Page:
Development Centre

OECD Development Newsletter, July 2009


July-August 2009

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Spotlight on Migration in Central America

The percentage of Nicaraguan immigrants in Costa Rica has quadrupled over 15 years, from 2% to 8% of the country's economically active population. This intensification of South-South migration is increasingly prevalent throughout Central America, including in countries like El Salvador and Panama. On June 25 in San José, Costa Rica, the OECD Development Centre and FLACSO (Facultad Latinoamericana de Ciencias Sociales) organised a workshop entitled “Migration in Central America - Governance and links to labour markets” which focused on these trends. 

  Worker in El Salvador. Shared Interest
With rising levels of migration likely to impact development, efforts towards regional integration and trade with extra-regional countries are becoming crucial. One response has already come from the Central American Parliament which adopted the Guatemala Declaration to better understand migratory patterns in the region. However, workshop participants stressed the need for more coordination and medium-term planning.

Take a look at the website and read the papers and presentations.
Get to know more on the Latin American Economic Outlook 2010, which will be focused on migration.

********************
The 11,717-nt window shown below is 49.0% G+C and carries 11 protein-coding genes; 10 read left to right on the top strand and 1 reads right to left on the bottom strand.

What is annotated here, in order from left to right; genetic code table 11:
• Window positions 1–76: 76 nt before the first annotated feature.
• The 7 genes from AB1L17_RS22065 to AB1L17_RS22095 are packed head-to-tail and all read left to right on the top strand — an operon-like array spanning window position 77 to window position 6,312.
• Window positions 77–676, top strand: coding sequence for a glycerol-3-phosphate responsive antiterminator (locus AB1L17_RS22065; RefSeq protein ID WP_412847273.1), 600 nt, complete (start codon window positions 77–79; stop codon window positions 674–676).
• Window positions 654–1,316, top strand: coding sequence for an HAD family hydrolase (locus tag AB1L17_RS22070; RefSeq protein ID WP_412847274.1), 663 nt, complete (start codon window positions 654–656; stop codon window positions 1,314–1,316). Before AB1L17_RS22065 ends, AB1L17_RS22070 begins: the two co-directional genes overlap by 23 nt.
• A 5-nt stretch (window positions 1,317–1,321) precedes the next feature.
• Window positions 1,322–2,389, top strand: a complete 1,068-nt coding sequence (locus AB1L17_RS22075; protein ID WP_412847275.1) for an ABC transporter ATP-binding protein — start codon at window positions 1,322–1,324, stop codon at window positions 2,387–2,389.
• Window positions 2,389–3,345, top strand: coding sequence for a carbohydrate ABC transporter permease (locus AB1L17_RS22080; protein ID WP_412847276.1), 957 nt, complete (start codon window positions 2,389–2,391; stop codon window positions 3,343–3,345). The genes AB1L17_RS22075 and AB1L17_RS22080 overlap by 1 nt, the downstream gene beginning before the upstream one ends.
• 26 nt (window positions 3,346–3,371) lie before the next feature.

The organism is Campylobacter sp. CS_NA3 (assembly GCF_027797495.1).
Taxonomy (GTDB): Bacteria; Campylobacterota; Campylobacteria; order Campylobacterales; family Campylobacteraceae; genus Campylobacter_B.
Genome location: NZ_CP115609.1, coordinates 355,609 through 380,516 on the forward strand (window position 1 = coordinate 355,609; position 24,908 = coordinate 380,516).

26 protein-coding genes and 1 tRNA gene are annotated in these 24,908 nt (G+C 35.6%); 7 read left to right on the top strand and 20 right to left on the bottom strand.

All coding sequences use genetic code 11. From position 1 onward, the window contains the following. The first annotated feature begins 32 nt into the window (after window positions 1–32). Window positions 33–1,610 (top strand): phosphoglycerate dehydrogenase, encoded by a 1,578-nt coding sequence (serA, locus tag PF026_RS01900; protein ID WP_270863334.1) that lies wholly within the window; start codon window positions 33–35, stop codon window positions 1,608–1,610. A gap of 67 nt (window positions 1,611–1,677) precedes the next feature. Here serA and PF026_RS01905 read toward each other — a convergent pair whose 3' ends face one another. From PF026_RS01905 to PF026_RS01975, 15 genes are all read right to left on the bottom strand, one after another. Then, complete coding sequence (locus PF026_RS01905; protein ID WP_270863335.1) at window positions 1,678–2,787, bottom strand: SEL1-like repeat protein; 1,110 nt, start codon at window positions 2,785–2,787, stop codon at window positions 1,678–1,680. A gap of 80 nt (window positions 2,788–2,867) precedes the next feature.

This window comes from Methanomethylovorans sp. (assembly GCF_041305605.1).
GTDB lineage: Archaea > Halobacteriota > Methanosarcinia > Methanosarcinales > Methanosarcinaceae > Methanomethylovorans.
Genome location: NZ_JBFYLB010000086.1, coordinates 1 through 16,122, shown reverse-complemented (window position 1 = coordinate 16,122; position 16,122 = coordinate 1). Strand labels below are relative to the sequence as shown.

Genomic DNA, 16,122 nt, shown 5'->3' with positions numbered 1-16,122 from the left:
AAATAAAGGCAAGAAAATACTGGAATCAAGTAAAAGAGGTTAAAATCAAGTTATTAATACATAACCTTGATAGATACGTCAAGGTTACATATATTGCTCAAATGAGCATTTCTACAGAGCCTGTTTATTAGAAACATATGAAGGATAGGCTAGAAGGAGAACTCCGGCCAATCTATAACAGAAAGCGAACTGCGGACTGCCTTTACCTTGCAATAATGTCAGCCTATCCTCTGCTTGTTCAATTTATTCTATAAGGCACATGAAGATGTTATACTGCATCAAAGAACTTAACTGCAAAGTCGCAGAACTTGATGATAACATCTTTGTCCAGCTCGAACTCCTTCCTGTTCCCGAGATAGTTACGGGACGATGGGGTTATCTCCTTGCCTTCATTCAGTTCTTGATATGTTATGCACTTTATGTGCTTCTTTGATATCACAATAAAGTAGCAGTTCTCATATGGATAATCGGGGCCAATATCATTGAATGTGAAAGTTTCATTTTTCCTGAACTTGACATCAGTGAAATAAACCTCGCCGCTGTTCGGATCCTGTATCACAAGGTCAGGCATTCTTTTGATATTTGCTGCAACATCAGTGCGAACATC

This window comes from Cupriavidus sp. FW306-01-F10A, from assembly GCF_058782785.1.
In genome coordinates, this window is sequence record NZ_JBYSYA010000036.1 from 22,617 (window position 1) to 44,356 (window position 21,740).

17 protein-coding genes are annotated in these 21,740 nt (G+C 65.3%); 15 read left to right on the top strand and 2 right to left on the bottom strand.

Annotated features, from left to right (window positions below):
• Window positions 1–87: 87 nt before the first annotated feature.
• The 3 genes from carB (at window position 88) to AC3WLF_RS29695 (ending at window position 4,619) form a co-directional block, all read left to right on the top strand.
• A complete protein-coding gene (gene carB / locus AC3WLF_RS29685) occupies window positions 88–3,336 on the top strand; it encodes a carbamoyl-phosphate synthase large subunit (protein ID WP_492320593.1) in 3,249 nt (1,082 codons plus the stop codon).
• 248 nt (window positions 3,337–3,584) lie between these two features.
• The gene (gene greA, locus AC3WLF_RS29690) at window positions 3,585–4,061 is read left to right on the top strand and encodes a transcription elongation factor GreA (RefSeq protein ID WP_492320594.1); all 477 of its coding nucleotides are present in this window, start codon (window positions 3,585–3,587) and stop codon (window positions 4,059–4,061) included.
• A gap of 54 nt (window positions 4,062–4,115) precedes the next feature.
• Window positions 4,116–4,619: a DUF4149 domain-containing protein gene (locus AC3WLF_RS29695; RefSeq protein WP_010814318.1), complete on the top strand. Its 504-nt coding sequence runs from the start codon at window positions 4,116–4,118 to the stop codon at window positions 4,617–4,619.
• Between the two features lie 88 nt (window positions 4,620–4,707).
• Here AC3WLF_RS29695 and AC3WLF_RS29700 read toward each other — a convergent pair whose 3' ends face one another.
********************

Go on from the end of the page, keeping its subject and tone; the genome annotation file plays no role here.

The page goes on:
Is the US Dollar empire falling?
The majority of countries keep their international reserves in foreign currencies. How safe are those reserves? What are the role and prospects of reserve currencies? Watch Head of Research Helmut Reisen tackle these issues at the Saint-Petersburg International Economic Forum. Reisen also looks into the likelihood of the Chinese currency, renminbi, overtaking the dollar as the world's reserve currency, just as the dollar replaced the sterling pound in the 20th centrury. 
Watch the video
Recent Development Centre publications

Are all Migrants Really Worse off in Urban Labour Markets? The case of China

The massive increase in rural-to-urban worker flows to the coast of China has drawn attention to the welfare of migrants working in urban regions, particularly to their working conditions and pay. Of particular concern is pay discrimination against rural migrants. Read about it here.

Forthcoming Events



Presentation of the OECD Latin American Economic Outlook 2010: Migration and Development in Latin America and the Caribbean - at the XIXth Iberoamerican Summit of Heads of State and Governments.
Estoril (Portugal). contact.

All Events and Meetings 2009


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